Next week's primaries: what you need to know

The low down on Arizona, Michigan and Washington.

Next week will see primaries in Arizona and Michigan on 28 February and the Washington caucuses on 3 March. The final debate before Super Tuesday on 6 March is tonight in Phoenix, Arizona, making it arguably the most important debate to date.

This week's campaigning may prove to be make-or-break for Mitt Romney. If he wins in Arizona and Michigan, he once again cements himself as the frontrunner in the GOP race. However, should Santorum take them then he will have lost more states than he has won and proven that he cannot connect with the conservative right.

The race remains volatile, with slim margins between Santorum and Romney in Arizona and Michigan. Although Romney is expected to win in Arizona -- laregly due to its significant Mormon population -- his position is precarious and will be undermined should Newt Gingrich's supporters switch their allegiance to Santorum and decide that he is now the only viable conservative alternative to Romney.

Mirroring John McCain in 2008, Romney also seems to have an edge with the Latino population in Arizona. Even if he loses the white vote to Santorum, a big win among the Latinos could still mean that Romney takes the state.

Crucially, Arizona is also a winner takes all state meaning that it gives all of its 29 delegates to the candidate with the most votes, regardless of how close the race is. Since Michigan is seen as more fertile ground for Santorum's message, it is unlikely that he will pour valuable resources into Arizona.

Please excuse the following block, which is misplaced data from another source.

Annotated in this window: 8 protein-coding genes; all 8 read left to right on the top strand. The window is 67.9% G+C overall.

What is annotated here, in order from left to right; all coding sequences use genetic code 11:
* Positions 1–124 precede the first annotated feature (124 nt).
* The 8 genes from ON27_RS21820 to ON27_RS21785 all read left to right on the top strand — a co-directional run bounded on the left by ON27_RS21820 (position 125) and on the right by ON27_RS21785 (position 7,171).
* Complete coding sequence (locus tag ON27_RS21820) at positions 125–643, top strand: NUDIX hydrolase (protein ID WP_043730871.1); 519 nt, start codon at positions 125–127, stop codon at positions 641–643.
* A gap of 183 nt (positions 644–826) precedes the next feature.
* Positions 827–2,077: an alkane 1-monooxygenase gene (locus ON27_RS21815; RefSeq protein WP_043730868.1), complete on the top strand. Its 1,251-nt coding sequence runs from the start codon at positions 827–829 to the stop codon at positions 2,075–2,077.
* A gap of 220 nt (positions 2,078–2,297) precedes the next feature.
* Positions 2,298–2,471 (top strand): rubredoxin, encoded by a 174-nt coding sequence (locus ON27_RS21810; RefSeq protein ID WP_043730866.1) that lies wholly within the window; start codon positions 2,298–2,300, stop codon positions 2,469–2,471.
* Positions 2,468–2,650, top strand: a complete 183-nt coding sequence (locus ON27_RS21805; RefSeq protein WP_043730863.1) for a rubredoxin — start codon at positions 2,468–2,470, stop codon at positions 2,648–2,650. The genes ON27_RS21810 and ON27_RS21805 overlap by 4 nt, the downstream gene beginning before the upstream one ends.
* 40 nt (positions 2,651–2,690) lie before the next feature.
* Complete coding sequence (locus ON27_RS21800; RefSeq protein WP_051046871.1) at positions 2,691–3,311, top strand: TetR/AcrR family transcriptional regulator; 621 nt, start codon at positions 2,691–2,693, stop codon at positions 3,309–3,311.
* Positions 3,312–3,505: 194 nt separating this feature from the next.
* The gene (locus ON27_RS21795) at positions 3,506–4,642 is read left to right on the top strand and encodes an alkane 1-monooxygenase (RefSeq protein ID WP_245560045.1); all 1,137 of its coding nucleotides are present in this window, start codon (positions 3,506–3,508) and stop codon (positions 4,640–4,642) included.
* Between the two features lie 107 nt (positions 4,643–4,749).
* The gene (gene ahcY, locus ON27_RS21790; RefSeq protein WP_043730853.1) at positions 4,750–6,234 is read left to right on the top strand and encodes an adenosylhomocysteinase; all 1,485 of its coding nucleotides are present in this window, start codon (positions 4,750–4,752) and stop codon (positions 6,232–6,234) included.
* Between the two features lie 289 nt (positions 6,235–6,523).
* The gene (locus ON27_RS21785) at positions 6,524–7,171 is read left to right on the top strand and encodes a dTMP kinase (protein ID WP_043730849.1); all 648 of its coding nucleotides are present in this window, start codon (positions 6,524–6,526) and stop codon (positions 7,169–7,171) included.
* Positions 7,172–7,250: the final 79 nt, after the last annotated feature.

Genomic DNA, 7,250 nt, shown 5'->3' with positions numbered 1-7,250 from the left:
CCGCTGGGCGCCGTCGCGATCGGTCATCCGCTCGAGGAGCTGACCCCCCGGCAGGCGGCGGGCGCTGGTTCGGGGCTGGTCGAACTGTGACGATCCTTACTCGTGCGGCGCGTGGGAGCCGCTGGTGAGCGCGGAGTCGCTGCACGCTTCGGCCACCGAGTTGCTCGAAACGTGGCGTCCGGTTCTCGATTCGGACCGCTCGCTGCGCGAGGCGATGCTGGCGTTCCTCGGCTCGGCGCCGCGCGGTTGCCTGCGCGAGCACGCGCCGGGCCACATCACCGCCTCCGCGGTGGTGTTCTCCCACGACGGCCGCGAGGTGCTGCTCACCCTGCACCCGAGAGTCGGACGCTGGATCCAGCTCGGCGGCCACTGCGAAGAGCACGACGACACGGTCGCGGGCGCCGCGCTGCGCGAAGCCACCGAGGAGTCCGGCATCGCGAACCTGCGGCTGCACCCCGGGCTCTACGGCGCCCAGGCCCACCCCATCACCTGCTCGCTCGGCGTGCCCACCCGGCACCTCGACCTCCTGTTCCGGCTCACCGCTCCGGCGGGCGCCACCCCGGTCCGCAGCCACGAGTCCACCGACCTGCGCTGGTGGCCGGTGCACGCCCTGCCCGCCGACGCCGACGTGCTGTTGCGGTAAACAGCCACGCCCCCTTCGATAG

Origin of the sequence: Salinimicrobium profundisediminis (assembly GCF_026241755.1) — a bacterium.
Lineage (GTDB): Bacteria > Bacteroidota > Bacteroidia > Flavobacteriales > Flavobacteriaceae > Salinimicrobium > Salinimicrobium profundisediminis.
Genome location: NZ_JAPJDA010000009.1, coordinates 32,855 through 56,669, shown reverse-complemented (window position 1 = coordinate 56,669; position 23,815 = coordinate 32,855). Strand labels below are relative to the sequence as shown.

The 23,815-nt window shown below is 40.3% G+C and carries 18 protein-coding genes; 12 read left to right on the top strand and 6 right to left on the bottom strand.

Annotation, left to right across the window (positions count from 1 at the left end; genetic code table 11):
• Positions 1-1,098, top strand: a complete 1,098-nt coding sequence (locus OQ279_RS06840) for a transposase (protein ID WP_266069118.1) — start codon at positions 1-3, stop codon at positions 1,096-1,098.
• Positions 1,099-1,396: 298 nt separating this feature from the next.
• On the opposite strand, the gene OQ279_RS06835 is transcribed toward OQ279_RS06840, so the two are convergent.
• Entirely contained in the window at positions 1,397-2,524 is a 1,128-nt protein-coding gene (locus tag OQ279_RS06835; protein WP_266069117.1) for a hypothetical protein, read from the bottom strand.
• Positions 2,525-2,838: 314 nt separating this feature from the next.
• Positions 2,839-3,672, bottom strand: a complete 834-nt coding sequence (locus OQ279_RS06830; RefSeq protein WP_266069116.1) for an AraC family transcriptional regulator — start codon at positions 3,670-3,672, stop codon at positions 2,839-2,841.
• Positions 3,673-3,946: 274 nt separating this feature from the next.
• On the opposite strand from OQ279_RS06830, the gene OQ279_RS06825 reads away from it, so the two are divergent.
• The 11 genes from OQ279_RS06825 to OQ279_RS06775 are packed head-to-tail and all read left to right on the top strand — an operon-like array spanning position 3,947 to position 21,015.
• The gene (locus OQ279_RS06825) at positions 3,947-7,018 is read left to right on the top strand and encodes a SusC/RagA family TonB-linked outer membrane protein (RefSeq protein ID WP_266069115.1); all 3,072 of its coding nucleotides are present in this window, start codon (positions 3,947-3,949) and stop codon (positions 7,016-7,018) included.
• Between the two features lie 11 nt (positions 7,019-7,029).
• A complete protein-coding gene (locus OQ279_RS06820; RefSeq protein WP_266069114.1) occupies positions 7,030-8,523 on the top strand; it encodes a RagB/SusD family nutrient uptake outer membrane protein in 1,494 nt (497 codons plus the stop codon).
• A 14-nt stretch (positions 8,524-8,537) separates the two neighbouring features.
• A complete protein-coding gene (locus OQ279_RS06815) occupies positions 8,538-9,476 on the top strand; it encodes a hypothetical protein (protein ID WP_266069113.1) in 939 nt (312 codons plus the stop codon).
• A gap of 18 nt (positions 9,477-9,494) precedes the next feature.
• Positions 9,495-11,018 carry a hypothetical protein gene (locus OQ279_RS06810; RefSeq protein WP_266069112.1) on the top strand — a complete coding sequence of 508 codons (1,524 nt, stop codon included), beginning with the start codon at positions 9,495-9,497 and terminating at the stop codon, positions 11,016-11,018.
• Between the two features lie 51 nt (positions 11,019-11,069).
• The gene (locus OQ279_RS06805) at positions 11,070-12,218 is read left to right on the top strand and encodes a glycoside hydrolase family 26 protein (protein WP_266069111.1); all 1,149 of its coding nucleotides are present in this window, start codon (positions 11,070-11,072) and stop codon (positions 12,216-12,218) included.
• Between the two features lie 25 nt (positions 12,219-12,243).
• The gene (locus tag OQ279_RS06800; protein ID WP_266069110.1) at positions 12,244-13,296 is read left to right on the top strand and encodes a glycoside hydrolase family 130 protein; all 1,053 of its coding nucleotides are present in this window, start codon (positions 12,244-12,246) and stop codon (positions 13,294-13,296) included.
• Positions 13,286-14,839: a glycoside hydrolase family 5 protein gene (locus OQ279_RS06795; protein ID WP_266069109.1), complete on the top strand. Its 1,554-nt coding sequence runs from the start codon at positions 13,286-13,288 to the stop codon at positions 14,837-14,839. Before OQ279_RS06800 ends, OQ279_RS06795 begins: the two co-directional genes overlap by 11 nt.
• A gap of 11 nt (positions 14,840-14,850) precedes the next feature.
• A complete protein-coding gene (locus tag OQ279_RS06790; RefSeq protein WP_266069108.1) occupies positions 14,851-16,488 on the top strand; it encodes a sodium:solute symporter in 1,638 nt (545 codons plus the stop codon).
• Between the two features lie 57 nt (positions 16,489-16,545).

If polling predictions show Romney with a significant lead in Arizona, Santorum may well pull out in order to focus his efforts on Michigan.

Michigan, however, is a different story and may prove to be a turning point in deciding the Republican nomination. Despite the fact that Romney was born in Michigan, his father serving as governor there for six years, and has the endorsement of most Michigan GOP leaders including the governor, the more conservative and blue-collar electorate are likely to favour Santorum.

The Romney camp is spending more than twice as much as Santorum and his allies in Michigan. The Massachusetts governor ensured that he successfully dominated the airwaves in Florida and looks set to do the same in Michigan. He will also be helped by fellow candidate Ron Paul's recent ad attacking Rick Santorum as a faux fiscal conservative.

However, Michigan is an open primary, meaning that any registered voter can participate, making it difficult to predict the outcome. Non-Republicans will make up a third of the electorate and could be the determining factor. Should Democrats decide to vote and shake up the race - as they did in 2000 when they voted for John McCain over George W Bush supporter John Engler - it could be Santorum who leaves Michigan the victor.